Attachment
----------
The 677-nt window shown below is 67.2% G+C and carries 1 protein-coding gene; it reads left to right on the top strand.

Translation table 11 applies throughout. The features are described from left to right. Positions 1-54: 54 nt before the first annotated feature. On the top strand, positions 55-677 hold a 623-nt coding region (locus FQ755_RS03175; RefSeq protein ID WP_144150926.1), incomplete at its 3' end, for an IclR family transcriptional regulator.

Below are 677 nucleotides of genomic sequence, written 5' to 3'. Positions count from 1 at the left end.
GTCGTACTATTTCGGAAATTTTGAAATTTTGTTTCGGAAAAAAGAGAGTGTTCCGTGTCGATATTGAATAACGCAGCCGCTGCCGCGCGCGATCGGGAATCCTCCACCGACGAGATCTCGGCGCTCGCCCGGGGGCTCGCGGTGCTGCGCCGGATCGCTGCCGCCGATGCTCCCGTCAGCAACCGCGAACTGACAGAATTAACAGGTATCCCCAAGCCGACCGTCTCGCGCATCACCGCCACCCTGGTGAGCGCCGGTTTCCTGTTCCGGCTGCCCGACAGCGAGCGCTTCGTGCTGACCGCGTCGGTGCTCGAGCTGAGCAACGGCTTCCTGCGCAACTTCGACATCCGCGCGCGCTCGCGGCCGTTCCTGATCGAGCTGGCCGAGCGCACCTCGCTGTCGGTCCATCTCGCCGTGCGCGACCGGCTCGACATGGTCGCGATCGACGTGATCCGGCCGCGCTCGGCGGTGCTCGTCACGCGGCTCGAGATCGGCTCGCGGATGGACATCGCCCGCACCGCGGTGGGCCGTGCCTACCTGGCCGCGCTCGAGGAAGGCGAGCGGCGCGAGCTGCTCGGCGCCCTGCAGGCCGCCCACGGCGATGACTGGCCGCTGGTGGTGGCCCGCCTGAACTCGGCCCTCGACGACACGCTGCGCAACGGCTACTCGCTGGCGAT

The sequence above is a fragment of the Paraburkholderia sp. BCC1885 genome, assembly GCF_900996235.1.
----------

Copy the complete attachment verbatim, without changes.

The 677-nt window shown below is 67.2% G+C and carries 1 protein-coding gene; it reads left to right on the top strand.

Translation table 11 applies throughout. The features are described from left to right. Positions 1-54: 54 nt before the first annotated feature. On the top strand, positions 55-677 hold a 623-nt coding region (locus FQ755_RS03175; RefSeq protein ID WP_144150926.1), incomplete at its 3' end, for an IclR family transcriptional regulator.

Below are 677 nucleotides of genomic sequence, written 5' to 3'. Positions count from 1 at the left end.
GTCGTACTATTTCGGAAATTTTGAAATTTTGTTTCGGAAAAAAGAGAGTGTTCCGTGTCGATATTGAATAACGCAGCCGCTGCCGCGCGCGATCGGGAATCCTCCACCGACGAGATCTCGGCGCTCGCCCGGGGGCTCGCGGTGCTGCGCCGGATCGCTGCCGCCGATGCTCCCGTCAGCAACCGCGAACTGACAGAATTAACAGGTATCCCCAAGCCGACCGTCTCGCGCATCACCGCCACCCTGGTGAGCGCCGGTTTCCTGTTCCGGCTGCCCGACAGCGAGCGCTTCGTGCTGACCGCGTCGGTGCTCGAGCTGAGCAACGGCTTCCTGCGCAACTTCGACATCCGCGCGCGCTCGCGGCCGTTCCTGATCGAGCTGGCCGAGCGCACCTCGCTGTCGGTCCATCTCGCCGTGCGCGACCGGCTCGACATGGTCGCGATCGACGTGATCCGGCCGCGCTCGGCGGTGCTCGTCACGCGGCTCGAGATCGGCTCGCGGATGGACATCGCCCGCACCGCGGTGGGCCGTGCCTACCTGGCCGCGCTCGAGGAAGGCGAGCGGCGCGAGCTGCTCGGCGCCCTGCAGGCCGCCCACGGCGATGACTGGCCGCTGGTGGTGGCCCGCCTGAACTCGGCCCTCGACGACACGCTGCGCAACGGCTACTCGCTGGCGAT

The sequence above is a fragment of the Paraburkholderia sp. BCC1885 genome, assembly GCF_900996235.1.